Want a For-Sure RIPE Watermelon?

We all want a RIPE watermelon, right? But just how do you determine if the one you’re looking at is ripe? There’s lots of tricks and tips to this that folks pass along, a few worth considering, but most are doubtful.

Considering how common it is to end up disappointed with a watermelon purchase, it’s no surprise that there’s been a lot of research on this watermelon issue. For the ultimate, truly true advice, we want to stick with the folks who grow ‘em, because they know ‘em.

Those who grow and really know are the folks at the National Watermelon Promotion Board (NWPB), which was organized in 1989 to increase consumer demand for watermelon through promotion, research, and educational programs. This Orlando-based non-profit (www.watermelon.org) represents over 800 watermelon growers, shippers and importers nationwide, and their goal is to promote the nutritional, culinary, and convenience benefits of watermelon.

NWPB has a tried-and-true motto for picking the best watermelon: “Try the Look, Lift, Turn!” Here’s the details on what they mean by that:

LOOK THE WATERMELON OVER. You are looking for a firm watermelon that is free from bruises, cuts or dents. Scratching is ok as these guys endure a lot of handling on their way to your kitchen.

LIFT IT UP. The watermelon should be very heavy for its size. Watermelon is 92% water, most of the weight is water.

TURN IT OVER. The underside of the watermelon should have a creamy yellow to orange spot from where it sat on the ground and ripened in the sun. This yellow-orange area is known as the “field spot.” A melon with a yellow to orange field spot means the fruit is likely as sweet and flavorful as possible because it stayed on the vine a bit longer, giving it time to ripen to taste even better.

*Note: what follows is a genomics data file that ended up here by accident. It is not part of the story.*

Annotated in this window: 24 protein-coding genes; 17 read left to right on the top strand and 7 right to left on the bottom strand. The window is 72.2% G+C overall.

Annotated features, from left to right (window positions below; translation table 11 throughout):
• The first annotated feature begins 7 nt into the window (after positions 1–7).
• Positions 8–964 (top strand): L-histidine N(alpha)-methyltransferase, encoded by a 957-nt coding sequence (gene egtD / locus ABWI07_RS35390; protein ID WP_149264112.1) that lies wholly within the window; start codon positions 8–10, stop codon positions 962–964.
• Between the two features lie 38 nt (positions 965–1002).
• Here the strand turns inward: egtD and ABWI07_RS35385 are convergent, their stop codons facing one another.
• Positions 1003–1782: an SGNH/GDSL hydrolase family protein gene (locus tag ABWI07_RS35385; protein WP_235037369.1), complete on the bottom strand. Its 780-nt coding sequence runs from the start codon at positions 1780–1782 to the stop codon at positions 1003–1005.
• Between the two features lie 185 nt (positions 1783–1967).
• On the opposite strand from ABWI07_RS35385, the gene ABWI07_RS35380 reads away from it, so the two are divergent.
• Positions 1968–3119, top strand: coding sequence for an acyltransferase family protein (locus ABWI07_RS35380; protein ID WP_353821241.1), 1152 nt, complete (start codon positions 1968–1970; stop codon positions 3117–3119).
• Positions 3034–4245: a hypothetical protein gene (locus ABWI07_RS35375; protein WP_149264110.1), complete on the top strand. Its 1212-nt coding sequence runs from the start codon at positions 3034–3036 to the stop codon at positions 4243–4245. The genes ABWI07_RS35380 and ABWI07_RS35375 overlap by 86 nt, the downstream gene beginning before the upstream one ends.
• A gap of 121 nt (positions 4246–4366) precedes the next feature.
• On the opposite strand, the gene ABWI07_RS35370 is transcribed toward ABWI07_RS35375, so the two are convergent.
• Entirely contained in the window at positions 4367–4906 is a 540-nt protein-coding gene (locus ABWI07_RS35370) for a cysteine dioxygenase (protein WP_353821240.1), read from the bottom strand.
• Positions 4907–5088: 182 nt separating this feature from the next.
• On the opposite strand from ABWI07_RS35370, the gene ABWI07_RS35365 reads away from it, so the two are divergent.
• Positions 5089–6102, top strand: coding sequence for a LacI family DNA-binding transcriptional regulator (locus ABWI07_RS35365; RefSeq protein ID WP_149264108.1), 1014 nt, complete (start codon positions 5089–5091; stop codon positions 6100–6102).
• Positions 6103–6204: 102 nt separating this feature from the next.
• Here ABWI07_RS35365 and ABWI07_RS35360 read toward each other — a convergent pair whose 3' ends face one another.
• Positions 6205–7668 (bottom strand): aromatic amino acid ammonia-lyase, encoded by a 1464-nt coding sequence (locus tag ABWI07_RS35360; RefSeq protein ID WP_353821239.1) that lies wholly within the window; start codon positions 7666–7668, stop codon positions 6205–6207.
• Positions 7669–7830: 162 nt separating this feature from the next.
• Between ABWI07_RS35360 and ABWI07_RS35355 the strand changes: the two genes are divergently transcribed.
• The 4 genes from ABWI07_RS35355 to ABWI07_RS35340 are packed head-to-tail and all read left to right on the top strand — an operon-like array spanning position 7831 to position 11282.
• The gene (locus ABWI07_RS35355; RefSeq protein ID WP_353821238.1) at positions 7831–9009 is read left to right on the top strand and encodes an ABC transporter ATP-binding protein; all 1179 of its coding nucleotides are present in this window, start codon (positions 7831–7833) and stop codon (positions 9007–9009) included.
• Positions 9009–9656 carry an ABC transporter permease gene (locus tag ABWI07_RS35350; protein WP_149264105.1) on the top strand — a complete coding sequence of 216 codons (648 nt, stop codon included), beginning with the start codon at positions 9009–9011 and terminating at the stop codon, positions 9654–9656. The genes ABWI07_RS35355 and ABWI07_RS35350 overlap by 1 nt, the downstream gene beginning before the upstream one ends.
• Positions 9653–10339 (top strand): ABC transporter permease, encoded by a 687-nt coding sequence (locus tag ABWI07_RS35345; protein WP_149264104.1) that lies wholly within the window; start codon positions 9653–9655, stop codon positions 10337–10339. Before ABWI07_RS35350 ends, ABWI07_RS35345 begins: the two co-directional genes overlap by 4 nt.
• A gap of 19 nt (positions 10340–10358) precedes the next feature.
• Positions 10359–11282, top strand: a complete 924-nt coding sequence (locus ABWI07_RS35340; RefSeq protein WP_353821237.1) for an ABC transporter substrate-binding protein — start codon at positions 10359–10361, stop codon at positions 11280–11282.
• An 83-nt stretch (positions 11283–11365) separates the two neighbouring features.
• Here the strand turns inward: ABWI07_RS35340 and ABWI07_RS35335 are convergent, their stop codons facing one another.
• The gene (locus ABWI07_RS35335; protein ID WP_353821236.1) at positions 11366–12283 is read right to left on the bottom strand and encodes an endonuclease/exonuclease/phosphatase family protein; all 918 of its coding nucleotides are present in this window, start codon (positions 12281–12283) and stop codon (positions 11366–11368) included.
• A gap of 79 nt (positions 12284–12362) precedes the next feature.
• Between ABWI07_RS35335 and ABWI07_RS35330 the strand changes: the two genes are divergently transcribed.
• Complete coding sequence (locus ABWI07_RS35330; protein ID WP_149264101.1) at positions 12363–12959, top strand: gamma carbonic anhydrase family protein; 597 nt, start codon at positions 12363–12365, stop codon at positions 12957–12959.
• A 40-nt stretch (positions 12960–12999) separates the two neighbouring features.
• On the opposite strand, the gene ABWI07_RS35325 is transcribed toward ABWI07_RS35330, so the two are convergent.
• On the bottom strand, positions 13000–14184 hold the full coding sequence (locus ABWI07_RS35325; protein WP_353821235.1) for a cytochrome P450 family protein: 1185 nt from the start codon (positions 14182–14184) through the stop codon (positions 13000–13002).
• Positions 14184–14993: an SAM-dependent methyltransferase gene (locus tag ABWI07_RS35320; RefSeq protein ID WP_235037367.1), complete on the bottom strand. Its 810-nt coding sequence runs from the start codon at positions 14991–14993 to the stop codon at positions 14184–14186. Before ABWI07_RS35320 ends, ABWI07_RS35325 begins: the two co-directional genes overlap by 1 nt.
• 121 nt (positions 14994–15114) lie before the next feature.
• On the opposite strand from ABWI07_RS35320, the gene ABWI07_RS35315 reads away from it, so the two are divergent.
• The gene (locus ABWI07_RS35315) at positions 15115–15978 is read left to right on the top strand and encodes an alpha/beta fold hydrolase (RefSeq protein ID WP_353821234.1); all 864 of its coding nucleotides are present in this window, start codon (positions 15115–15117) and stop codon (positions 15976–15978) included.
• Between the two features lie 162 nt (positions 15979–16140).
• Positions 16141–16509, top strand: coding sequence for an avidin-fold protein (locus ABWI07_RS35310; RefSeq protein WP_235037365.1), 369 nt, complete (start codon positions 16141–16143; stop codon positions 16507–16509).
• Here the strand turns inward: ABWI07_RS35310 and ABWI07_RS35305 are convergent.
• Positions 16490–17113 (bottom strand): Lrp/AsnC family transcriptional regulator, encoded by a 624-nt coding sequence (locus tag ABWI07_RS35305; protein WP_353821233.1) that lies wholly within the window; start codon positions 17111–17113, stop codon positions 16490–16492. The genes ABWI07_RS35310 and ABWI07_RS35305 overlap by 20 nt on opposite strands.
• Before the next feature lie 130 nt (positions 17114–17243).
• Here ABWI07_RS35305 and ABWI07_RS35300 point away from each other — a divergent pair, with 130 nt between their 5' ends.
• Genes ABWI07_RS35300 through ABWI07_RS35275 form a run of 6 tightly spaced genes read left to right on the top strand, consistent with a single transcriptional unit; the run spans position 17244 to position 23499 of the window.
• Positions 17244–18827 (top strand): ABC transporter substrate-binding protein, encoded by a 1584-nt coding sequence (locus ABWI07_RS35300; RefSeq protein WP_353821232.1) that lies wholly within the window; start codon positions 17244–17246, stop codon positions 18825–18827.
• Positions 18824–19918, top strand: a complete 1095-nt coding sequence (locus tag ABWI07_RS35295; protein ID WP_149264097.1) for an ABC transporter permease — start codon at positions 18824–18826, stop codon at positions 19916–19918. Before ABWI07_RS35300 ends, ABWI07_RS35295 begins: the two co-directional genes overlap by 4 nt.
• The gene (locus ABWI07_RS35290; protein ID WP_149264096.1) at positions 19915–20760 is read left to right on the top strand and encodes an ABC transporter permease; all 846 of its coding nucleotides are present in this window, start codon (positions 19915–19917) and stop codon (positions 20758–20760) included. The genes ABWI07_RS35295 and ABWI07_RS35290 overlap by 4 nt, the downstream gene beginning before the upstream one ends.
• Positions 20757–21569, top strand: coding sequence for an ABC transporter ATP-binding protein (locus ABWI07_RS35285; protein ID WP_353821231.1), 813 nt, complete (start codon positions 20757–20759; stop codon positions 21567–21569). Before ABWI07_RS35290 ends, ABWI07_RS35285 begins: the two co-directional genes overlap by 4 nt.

On the other hand, some will have a white field spot. If that’s the case, don’t bother buying it. A white spot typically signifies that the watermelon isn’t fully ripe and likely tastes more watery than sweet.

And what about the thumping method? The NWPB doesn’t promote beating up the watermelons by thumping, patting, slapping, flicking, or knocking. They solidly stand by the “Look, Lift, Turn” approach. But, if you do insist on trying the thump, you want to hear a dull, muffled, hollow sound to tell if it’s ripe. If it’s unripe, the sound may be more of a metallic, clear ring. Another way to describe the tones elicited by thumping is a “ping” for unripe or a “pong” when ready.

This is a fascinating and very informative website, so check it out when you have time. And when you do, pay attention to their collection of delicious and unique watermelon-based recipes. I’ll finish with one for gelato. Easy and yummy, it just might become one of your summer favorites!

Watermelon Gelato


2 cups pureed watermelons
1/2 cup date sugar (regular sugar works also)
1 1/2 tablespoons cornstarch
1 cup half and half
3 tablespoons lemon juice
1/2 cup whipping cream

Place all ingredients in a blender and blend until smooth. Process according to your ice cream maker’s instructions, or simply pour into a large container, cover, and freeze for 1 hour. Remove and stir to break up ice crystals and return covered container to freezer for 1 more hour. Serve with watermelon slices and fresh mint sprigs, if desired.

Recipe formatted with the Cook'n Recipe Software from DVO Enterprises.

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  •   www.videohive.net
  •   www.theshelbyreport.com
  •   www.depositphotos.com
  •   www.fifteenspatulas.com
  •   www.watermelon.org
  •   www.wikihow.com

    Alice Osborne
    Weekly Newsletter Contributor since 2006
    Email the author! alice@dvo.com

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